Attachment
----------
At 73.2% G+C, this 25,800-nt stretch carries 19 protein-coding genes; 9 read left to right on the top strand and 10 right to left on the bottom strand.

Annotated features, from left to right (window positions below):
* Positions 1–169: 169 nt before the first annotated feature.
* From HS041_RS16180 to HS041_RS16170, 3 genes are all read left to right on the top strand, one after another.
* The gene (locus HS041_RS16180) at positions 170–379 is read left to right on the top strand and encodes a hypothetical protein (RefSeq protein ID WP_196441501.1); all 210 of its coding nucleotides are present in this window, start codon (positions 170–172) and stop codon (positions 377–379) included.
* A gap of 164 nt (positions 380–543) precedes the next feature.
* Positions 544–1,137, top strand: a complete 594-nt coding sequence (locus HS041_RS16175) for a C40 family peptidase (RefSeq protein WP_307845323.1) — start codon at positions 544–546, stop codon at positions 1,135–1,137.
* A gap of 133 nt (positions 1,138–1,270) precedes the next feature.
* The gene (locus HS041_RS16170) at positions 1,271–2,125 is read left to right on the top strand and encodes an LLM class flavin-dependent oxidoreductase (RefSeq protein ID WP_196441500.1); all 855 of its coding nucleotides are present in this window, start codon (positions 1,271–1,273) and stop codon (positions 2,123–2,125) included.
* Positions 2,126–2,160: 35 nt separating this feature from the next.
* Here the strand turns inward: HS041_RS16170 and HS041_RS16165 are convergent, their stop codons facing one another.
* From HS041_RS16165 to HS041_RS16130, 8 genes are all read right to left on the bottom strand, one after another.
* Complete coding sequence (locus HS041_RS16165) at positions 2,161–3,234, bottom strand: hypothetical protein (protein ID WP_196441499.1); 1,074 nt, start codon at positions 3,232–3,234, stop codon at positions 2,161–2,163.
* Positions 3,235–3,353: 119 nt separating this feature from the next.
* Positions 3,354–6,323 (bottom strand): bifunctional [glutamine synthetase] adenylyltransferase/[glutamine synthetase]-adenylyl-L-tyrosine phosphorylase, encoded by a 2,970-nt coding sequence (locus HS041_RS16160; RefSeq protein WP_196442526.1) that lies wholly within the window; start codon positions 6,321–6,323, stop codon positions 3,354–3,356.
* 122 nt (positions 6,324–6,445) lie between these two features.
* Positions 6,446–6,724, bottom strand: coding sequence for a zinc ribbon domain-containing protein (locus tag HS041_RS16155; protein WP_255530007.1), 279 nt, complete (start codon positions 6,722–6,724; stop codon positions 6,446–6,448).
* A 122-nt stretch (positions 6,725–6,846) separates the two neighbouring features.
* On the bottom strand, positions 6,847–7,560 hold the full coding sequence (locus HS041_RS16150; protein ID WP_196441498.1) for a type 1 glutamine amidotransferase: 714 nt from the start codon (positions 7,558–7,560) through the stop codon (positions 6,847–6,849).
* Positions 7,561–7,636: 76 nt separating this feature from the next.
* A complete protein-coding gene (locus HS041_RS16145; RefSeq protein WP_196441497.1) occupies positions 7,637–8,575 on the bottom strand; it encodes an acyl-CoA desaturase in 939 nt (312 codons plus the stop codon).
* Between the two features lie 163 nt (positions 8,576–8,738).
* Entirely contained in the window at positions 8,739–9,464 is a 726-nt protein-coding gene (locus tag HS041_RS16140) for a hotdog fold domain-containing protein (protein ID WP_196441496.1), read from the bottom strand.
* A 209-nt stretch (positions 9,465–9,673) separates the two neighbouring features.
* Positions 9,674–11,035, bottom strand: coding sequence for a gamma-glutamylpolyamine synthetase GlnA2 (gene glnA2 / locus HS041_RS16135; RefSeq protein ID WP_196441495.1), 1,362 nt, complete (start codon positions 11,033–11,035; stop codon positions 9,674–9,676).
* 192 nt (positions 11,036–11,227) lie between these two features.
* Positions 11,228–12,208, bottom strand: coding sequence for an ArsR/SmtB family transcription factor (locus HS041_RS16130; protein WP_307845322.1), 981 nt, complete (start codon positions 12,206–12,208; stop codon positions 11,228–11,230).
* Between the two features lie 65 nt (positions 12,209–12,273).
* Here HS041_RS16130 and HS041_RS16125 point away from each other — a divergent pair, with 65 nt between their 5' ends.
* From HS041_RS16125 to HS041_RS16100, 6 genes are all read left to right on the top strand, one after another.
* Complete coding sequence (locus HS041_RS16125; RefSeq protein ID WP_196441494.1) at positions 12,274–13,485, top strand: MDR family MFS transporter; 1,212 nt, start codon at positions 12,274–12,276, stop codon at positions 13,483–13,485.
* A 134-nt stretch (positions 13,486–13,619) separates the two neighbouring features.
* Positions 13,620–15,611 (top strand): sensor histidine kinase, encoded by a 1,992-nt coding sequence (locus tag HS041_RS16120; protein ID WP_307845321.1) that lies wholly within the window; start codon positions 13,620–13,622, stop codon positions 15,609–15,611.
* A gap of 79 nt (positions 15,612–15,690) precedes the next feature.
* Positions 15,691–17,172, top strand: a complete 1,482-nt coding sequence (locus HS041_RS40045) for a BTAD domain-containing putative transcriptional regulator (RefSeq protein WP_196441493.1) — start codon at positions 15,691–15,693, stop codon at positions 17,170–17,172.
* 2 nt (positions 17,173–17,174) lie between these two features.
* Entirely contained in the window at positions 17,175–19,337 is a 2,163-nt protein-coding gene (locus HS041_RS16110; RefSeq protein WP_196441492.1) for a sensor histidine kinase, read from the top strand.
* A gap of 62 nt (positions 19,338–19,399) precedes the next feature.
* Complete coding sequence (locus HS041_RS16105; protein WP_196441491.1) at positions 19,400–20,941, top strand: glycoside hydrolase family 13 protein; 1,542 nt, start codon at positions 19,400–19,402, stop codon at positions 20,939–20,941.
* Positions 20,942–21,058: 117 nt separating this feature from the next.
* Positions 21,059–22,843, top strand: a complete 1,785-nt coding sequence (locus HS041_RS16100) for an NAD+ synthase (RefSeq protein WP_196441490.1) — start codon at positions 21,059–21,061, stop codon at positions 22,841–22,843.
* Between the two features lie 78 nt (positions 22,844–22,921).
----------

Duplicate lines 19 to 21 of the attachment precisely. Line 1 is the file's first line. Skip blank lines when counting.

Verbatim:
* On the bottom strand, positions 6,847–7,560 hold the full coding sequence (locus HS041_RS16150; protein ID WP_196441498.1) for a type 1 glutamine amidotransferase: 714 nt from the start codon (positions 7,558–7,560) through the stop codon (positions 6,847–6,849).
* Positions 7,561–7,636: 76 nt separating this feature from the next.
* A complete protein-coding gene (locus HS041_RS16145; RefSeq protein WP_196441497.1) occupies positions 7,637–8,575 on the bottom strand; it encodes an acyl-CoA desaturase in 939 nt (312 codons plus the stop codon).